A Dishonorable Discharge
What in all likelihood was LaVar Arrington's last day in the home locker room after a regular season game at FedEx Field featured an ugly shouting match in the training room with his position coach, Dale Lindsey. Arrington had grown tired of Lindsey, the linebackers coach, calling him from upstairs in the booth, berating him for missed assignments in a victory over the New York Giants last Saturday.
He finally hung up on Lindsey, and the feud carried over into the locker room, growing more profane and personal. It ended with Arrington telling Lindsey to "Back off!" and "Treat me like a man!" According to two persons privy to the altercation, the coach went a tad more overboard than the player.
"I was thinking, 'Enough already,' " said one player, on condition of anonymity. "Let LaVar be."
What a fitting send-off for Arrington, the guy who carried Daniel Snyder's banner during the lean years. Beautiful. Way to emotionally beat down a proud, sentimental veteran whose only real character flaw was that he stubbornly believed enough in this organization to want to retire here.
This town is a win from going absolutely ga-ga over Joe Gibbs's team again. Beat the Eagles on Sunday and Gibbs secures a postseason berth for Washington for the first time since 1999. "Ten and six" must sound so much better than 6-10 to the true zealot. What a phenomenal, 12-month turnabout that would be.
But let's not forget the marginalization of Arrington, the franchise's most popular player of the new millennium. The spin being put out on Arrington's latest comments is frankly amazing. Many are ripping the guy who told the Washington Times this week that management didn't want him, that he was most likely done in Washington. People are treating Arrington as if he were a T.O. clone, creating controversy, stirring the pot on the brink of the franchise's most important game in years.
No one is talking about how in two humiliating years, Mr. Redskin was callously turned into Mr. Irrelevant.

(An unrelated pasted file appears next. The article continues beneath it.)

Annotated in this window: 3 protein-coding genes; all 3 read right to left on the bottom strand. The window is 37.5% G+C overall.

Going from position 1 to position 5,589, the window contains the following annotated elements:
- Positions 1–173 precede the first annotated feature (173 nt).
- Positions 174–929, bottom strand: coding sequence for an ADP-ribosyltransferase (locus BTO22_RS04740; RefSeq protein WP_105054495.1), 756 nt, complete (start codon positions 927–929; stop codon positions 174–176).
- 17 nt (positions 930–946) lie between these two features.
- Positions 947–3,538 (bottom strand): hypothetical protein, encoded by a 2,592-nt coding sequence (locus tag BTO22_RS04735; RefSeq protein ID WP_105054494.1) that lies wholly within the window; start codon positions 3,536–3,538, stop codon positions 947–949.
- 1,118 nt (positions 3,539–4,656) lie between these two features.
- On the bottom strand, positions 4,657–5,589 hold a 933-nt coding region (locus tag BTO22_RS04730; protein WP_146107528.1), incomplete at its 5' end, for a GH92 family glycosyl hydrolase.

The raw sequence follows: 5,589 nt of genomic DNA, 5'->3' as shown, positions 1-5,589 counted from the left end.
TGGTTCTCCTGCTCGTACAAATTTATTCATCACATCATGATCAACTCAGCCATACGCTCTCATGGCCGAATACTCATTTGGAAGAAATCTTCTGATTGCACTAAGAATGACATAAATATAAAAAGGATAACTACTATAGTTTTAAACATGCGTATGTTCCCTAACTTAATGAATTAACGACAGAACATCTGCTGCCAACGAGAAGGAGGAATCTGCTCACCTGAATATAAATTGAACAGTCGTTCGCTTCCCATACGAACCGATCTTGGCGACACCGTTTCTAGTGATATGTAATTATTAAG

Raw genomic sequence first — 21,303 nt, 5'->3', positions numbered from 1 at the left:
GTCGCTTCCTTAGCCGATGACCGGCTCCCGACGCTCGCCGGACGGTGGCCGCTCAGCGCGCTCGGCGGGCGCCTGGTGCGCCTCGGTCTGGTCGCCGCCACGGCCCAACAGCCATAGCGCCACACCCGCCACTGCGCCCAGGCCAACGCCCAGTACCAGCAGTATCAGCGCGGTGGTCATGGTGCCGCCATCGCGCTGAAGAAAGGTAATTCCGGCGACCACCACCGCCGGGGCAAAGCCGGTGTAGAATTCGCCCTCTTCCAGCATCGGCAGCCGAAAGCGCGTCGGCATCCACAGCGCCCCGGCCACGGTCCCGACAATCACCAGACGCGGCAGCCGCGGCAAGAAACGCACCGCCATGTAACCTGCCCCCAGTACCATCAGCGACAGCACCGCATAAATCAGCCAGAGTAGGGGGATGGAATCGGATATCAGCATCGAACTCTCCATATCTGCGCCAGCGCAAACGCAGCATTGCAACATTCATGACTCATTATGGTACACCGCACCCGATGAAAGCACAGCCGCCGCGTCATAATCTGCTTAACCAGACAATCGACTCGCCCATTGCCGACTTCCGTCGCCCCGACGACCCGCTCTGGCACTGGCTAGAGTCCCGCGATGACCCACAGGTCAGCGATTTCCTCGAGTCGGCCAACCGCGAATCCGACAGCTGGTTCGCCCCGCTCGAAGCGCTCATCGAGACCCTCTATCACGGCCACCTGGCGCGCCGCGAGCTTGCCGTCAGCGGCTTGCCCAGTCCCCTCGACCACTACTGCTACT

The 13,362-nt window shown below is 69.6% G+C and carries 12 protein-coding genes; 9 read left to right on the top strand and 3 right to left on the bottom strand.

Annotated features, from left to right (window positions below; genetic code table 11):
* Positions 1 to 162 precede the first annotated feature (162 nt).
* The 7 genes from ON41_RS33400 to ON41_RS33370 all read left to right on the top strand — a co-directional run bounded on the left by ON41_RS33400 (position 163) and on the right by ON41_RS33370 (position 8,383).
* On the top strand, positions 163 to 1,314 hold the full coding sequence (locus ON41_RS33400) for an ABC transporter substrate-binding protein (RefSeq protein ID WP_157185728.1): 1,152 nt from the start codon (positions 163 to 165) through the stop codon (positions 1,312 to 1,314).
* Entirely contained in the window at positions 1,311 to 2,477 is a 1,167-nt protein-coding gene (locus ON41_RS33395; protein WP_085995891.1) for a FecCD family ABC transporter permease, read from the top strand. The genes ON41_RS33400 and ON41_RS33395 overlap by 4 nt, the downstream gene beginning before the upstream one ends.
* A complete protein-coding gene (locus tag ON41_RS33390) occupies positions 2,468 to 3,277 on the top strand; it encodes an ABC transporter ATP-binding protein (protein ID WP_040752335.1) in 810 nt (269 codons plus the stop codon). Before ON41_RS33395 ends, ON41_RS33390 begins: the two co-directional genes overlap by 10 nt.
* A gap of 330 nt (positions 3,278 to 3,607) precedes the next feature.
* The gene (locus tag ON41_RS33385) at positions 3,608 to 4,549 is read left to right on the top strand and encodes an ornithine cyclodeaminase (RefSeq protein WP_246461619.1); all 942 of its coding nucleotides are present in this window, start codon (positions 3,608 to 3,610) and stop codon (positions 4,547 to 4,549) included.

Hampered by injury and the lack of confidence his coaches have in him, Arrington rarely plays on third and fourth downs anymore. On many Sunday afternoons, when the opposing offense is facing a third and long, Arrington sits. Never mind that he is bigger and faster than Fred Dean was lining up at defensive end for the great 49ers teams of the 1980s, Arrington's pass-rushing skills are somehow deemed too insignificant to help a blitzing, aggressive defense.
When Arrington is given a fair amount of snaps, the masses are informed that it has nothing to do with Arrington playing the way that earned him two Pro Bowl selections. No, they say LaVar got religion, believed in the principles of defensive coach Gregg Williams's system, finally put in the rehab and film time needed to be rewarded with more playing opportunities.
Arrington was asked about a moment he thought his career changed in Washington. He was reminded of a Wizards game last season. His face was flashed on the overhead video scoreboard and was greeted by intermittent boos. He was taking the heat for his team's dismal season. After the game, Arrington waited patiently as the crowd filed out. He had arranged to get a pair of signed shoes from a visiting NBA player. MCI Center security guards would not let him back near the locker rooms. The most popular athlete in town was treated like a deranged fan demanding to be let in the locker room for an autograph.
Arrington got angry and emotional before his future wife calmed him down. The next day, he canceled his season tickets. Was his love affair with Washington already dying?
"No, the town never turned on me," he said, sitting in front of his locker at the team's practice facility in Ashburn on Wednesday. "They were always behind me. It was individuals. That's all I'm going to say."